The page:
Wednesday, November 26, 2014

Window on Eurasia: Crimea Needs New Channels to Counter Russian Propaganda, Cemilev Says

Paul Goble


            Staunton, November 26 – Mustafa Cemilev, the longtime leader of the Crimean Tatars, says that he is part of an effort to create a new information network in Crimea and to have Kyiv television broadcast one or two hours a day to the occupied peninsula in order to counter Russian propaganda and prevent the “zombification” of its residents.


            Speaking at a meeting yesterday of the SOS Crimea initiative, Cemilev said that this was such an important task that he would give the money he has received for various prizes this year to help get it started, noting that the channels would have to be staffed by professional journalists, legal specialists and others who could provide expert commentaries (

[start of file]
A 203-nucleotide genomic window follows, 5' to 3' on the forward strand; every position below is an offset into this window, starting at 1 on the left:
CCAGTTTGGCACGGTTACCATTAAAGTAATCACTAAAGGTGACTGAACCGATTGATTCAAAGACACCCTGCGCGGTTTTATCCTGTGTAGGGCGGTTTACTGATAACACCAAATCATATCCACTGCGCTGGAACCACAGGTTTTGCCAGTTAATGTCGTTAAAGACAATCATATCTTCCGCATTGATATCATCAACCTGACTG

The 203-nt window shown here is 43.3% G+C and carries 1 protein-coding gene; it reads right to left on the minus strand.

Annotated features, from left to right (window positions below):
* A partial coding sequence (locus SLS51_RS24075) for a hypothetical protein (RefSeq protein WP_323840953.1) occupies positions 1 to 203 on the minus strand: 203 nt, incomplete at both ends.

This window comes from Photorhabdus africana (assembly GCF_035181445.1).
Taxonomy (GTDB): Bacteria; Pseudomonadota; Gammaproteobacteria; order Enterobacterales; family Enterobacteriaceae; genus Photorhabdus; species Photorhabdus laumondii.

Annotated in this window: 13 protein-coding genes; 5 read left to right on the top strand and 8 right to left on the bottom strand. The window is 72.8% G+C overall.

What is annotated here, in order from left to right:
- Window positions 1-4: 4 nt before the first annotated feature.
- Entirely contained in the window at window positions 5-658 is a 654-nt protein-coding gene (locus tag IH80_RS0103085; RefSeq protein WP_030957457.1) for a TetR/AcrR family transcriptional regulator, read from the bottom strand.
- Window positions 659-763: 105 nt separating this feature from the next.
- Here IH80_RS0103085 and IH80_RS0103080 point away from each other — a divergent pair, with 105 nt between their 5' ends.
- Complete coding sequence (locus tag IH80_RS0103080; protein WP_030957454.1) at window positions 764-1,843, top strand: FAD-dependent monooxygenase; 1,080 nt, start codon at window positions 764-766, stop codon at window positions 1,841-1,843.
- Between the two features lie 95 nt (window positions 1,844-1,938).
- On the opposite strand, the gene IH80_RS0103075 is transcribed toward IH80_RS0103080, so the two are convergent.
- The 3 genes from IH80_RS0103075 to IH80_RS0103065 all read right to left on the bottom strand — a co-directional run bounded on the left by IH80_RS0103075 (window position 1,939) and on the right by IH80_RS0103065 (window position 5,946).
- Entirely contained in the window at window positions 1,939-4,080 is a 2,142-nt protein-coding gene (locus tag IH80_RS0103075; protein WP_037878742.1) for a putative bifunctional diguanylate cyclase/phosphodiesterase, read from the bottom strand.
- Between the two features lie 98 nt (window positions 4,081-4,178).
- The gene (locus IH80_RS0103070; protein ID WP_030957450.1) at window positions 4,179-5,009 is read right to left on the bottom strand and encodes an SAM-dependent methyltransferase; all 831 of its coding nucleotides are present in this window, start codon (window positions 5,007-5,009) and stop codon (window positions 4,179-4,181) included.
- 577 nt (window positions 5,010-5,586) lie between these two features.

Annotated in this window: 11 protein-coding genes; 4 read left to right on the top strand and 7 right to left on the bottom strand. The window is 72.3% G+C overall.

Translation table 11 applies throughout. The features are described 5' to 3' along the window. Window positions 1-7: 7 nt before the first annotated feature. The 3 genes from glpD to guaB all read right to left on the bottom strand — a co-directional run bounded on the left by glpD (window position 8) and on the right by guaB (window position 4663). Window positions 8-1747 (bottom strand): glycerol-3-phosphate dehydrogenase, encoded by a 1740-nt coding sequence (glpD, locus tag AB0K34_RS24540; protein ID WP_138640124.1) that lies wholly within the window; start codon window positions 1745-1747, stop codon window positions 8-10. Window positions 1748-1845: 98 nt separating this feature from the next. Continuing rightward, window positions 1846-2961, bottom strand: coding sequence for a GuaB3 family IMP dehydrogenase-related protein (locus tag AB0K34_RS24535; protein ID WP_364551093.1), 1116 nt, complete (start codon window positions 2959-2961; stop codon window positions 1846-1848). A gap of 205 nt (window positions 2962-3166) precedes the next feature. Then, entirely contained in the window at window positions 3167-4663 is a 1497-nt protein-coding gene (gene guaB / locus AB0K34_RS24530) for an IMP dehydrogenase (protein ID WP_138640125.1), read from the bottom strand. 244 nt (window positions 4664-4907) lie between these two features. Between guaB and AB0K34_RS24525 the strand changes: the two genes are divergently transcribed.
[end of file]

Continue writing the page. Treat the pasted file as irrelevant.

He said that this network as well as Crimea-centered broadcasts from Kyiv was needed not only to help the people of the occupied peninsula but also to ensure that “the Crimea issue not fall off the pages of the Ukrainian and the international press.”  There is too much going on and too much at stake for that to happen.


            Although the Crimean Tatar leader did not speak to this aspect of the issue, there is clearly a role for international broadcasters to play in Crimea as well. The Russian and Ukrainian services of such broadcasters should have dedicated programming for Crimea, and their Turkic and Tatar services should be expanded to assist in that effort.


            Indeed, it is clearly long past time to begin thinking about creating a Crimean Tatar service at one or more of these stations, any one of which would be able to broadcast television and FM from Ukrainian territory not occupied by Russian forces or via shortwave from further away.


            Setting up such services would not only help Cemilev and others counter what Russian propaganda is doing and prevent Crimea from slipping further and further away from Ukraine but also would send a powerful message, just as Western broadcasting did during the Cold War, that the West has not and will not forget the people of Crimea.



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